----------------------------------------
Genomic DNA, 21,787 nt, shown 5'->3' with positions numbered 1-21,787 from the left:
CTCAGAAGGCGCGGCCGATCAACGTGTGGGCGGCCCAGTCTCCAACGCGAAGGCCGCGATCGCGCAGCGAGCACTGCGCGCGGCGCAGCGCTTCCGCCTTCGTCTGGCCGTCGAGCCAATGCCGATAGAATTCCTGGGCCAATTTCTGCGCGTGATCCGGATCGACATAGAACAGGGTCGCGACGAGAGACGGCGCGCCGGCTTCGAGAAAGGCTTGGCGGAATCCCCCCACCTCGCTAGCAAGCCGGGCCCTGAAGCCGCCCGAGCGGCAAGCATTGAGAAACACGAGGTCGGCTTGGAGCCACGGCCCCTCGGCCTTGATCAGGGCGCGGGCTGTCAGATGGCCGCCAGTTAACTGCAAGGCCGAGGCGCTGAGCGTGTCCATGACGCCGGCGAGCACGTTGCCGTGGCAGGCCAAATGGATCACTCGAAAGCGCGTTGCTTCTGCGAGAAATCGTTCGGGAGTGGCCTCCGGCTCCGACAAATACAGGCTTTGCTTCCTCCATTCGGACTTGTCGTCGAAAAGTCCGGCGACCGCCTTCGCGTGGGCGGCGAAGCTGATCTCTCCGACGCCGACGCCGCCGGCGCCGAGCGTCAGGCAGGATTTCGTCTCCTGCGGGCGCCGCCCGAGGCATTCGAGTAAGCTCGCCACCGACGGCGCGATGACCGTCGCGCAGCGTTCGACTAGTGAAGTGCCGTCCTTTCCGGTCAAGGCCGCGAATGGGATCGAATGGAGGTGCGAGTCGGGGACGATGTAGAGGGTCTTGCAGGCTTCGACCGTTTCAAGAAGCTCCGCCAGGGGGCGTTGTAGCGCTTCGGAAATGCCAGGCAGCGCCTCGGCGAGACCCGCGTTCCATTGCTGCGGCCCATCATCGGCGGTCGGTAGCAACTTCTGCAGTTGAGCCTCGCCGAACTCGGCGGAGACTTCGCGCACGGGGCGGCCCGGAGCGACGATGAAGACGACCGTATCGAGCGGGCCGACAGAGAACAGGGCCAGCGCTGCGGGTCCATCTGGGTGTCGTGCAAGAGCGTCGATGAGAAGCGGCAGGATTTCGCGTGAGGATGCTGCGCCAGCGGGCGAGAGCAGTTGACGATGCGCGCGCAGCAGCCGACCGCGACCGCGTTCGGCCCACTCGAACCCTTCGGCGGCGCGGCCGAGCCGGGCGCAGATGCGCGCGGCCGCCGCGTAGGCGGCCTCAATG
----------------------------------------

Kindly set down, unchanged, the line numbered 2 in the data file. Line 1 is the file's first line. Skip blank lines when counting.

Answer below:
CTCAGAAGGCGCGGCCGATCAACGTGTGGGCGGCCCAGTCTCCAACGCGAAGGCCGCGATCGCGCAGCGAGCACTGCGCGCGGCGCAGCGCTTCCGCCTTCGTCTGGCCGTCGAGCCAATGCCGATAGAATTCCTGGGCCAATTTCTGCGCGTGATCCGGATCGACATAGAACAGGGTCGCGACGAGAGACGGCGCGCCGGCTTCGAGAAAGGCTTGGCGGAATCCCCCCACCTCGCTAGCAAGCCGGGCCCTGAAGCCGCCCGAGCGGCAAGCATTGAGAAACACGAGGTCGGCTTGGAGCCACGGCCCCTCGGCCTTGATCAGGGCGCGGGCTGTCAGATGGCCGCCAGTTAACTGCAAGGCCGAGGCGCTGAGCGTGTCCATGACGCCGGCGAGCACGTTGCCGTGGCAGGCCAAATGGATCACTCGAAAGCGCGTTGCTTCTGCGAGAAATCGTTCGGGAGTGGCCTCCGGCTCCGACAAATACAGGCTTTGCTTCCTCCATTCGGACTTGTCGTCGAAAAGTCCGGCGACCGCCTTCGCGTGGGCGGCGAAGCTGATCTCTCCGACGCCGACGCCGCCGGCGCCGAGCGTCAGGCAGGATTTCGTCTCCTGCGGGCGCCGCCCGAGGCATTCGAGTAAGCTCGCCACCGACGGCGCGATGACCGTCGCGCAGCGTTCGACTAGTGAAGTGCCGTCCTTTCCGGTCAAGGCCGCGAATGGGATCGAATGGAGGTGCGAGTCGGGGACGATGTAGAGGGTCTTGCAGGCTTCGACCGTTTCAAGAAGCTCCGCCAGGGGGCGTTGTAGCGCTTCGGAAATGCCAGGCAGCGCCTCGGCGAGACCCGCGTTCCATTGCTGCGGCCCATCATCGGCGGTCGGTAGCAACTTCTGCAGTTGAGCCTCGCCGAACTCGGCGGAGACTTCGCGCACGGGGCGGCCCGGAGCGACGATGAAGACGACCGTATCGAGCGGGCCGACAGAGAACAGGGCCAGCGCTGCGGGTCCATCTGGGTGTCGTGCAAGAGCGTCGATGAGAAGCGGCAGGATTTCGCGTGAGGATGCTGCGCCAGCGGGCGAGAGCAGTTGACGATGCGCGCGCAGCAGCCGACCGCGACCGCGTTCGGCCCACTCGAACCCTTCGGCGGCGCGGCCGAGCCGGGCGCAGATGCGCGCGGCCGCCGCGTAGGCGGCCTCAATG